This week,reading about the rise of technology and largely the popularization of the radio as both an entertainment and a political tool I began thinking about the ethics of mass media. Technology moved incredibly quickly in the early 1900s and it was up to politicians to move just as quickly and to take advantage of the new tools available to them. However, I doubt anyone could have fathomed the dramatic effect of nationally heard messages until they were spoken. I wonder if this affected the way politicians initially chose to deliver their messages.
I imagine that, at least initially it was not entirely apparent that political rhetoric could not be packaged as it always had been to speak to small groups that did not exceed the size of a village. To begin with, it is much easier to construct a message that will be palatable to a single community than it is to appeal to an entire nation.Not only could this drastically affect a person’s political popularity it could change the entire mood of a nation and even provoke violence.
I found the ethics of widespread consumption of political messages and the usage of media to be an especially interesting point when considering the rivalry of Getúlio Vargas and Carlos Lacerda. While public media has been incredibly important for the unbiased political education of masses, Vargas and his use of public radio demonstrates the serious danger of universal messages. Modern technology has given autocrats who abide simply by no moral code aside from maintaining their own power, more reach than ever. The invention of the radio gave rise to questions of censorship (or targeted propaganda) as well as a new aspect to consider in order to maintain a free press. While radio can be a useful tool to spread ideas quickly, is it the proper domain for a government to have free reign?
Lacerda seemed to understand more clearly the opportunity for emotion that arose with the mobilizing of a huge group of people. He utilized a more personal approach and much more successfully created a sense of national unity and often of national upset. However the real power of mass emotion is shown by the events of August the 24th 1954. Vargas was by no means a popular figure but by making a drastic statement on a huge scale he managed to trigger a wave of emotion, simply because he was capable of reaching enough people to make a difference.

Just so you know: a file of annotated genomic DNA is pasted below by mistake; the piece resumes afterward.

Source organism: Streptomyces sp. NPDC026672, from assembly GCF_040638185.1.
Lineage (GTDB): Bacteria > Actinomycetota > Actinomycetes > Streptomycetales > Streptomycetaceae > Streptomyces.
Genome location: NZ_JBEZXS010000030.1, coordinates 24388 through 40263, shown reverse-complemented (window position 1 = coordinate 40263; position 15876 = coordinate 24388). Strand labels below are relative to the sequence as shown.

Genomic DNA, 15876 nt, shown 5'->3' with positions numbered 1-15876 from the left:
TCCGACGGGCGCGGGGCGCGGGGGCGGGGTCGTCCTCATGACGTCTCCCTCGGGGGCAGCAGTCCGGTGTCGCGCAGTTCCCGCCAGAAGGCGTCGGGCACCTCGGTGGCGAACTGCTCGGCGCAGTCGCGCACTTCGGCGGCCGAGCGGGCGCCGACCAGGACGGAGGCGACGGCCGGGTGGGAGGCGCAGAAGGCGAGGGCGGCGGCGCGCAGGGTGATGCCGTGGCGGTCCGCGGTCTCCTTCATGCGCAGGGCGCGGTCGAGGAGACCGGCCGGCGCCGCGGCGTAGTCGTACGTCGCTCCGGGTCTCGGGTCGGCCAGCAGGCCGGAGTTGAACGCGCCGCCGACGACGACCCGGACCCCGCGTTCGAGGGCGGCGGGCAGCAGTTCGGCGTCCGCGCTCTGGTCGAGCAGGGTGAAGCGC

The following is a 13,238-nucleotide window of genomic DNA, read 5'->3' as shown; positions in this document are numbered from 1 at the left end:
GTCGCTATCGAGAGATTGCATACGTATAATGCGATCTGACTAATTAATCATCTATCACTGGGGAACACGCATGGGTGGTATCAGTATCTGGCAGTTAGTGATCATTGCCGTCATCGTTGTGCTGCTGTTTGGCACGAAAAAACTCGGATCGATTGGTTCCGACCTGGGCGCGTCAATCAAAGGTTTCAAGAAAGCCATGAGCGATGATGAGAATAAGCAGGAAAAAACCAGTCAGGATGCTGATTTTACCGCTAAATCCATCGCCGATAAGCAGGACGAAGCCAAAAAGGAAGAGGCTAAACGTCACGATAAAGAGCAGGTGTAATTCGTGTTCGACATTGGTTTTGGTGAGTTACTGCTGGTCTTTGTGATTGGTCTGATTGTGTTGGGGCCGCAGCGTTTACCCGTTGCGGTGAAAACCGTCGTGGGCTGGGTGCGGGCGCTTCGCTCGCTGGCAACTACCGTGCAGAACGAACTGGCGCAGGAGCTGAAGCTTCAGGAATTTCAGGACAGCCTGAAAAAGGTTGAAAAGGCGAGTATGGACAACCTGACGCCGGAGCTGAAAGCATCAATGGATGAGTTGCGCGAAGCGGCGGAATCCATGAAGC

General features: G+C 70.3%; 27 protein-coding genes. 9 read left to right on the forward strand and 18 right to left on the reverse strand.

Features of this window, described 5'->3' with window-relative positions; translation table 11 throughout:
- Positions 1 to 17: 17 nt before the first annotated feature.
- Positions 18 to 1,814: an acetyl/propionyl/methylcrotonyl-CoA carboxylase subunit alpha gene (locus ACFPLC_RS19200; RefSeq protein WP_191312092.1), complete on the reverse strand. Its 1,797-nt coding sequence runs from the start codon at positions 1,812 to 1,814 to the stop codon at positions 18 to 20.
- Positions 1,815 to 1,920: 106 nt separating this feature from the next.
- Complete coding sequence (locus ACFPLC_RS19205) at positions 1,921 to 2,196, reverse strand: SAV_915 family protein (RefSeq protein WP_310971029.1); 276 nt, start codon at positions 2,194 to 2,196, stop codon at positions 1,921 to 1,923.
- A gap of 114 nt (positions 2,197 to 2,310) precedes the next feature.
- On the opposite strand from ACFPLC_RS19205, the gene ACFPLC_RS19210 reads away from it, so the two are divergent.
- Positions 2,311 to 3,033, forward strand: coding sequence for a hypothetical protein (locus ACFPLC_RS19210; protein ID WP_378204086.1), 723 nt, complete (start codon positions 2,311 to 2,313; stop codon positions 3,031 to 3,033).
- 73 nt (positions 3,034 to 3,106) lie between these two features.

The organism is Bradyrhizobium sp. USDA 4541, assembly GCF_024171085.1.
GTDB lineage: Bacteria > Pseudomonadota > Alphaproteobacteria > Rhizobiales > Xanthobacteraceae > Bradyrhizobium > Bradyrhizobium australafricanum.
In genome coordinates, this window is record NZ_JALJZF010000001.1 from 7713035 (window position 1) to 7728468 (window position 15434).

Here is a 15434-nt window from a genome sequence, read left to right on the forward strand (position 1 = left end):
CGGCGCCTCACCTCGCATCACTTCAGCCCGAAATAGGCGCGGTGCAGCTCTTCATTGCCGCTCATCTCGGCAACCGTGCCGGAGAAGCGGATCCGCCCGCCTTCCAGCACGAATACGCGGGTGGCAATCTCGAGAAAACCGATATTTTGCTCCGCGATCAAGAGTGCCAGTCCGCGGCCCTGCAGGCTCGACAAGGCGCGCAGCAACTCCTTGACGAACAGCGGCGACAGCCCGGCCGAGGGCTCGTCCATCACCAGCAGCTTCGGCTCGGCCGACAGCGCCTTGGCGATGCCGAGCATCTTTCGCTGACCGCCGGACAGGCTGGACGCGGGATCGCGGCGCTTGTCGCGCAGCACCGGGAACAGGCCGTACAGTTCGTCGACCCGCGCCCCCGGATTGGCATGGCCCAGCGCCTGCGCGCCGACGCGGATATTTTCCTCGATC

2 Responses to The Rise and Ethics of Mass Communication
I liked your point about how technology can be both a blessing and a curse. Technological progress is always depicted as such a good thing that it can be easy to forget that it almost always comes at a price, especially if it is taken advantage of by opportunistic rulers. In 20th century Latin America, the radio could be taken advantage of by the government as a means to control the people. 21st century communication technology makes it easier for governments to spy on their people if they choose to do so, which could give a dictator a lot of power.
I hadn’t considered that politician’s speeches would have had to change once they were heard by a national audience. I’m not sure if this is really what happened, but I would guess that having one’s speeches heard by the whole country instead of one small group would make politicians more centrist and general, so their messages would have a better chance of partially applying to everyone rather than applying only to a small faction.
I found your blog to have a really interesting take on the rise of mass media especially in the political situation that we were looking at in the readings! The ethics of mass media in communication are definitely understudied in todays rise in technology. To look back at what happened with the public gaining so much power and giving rise to certain political instabilities simply from the movement of media reaching more and more people is a very interesting topic indeed.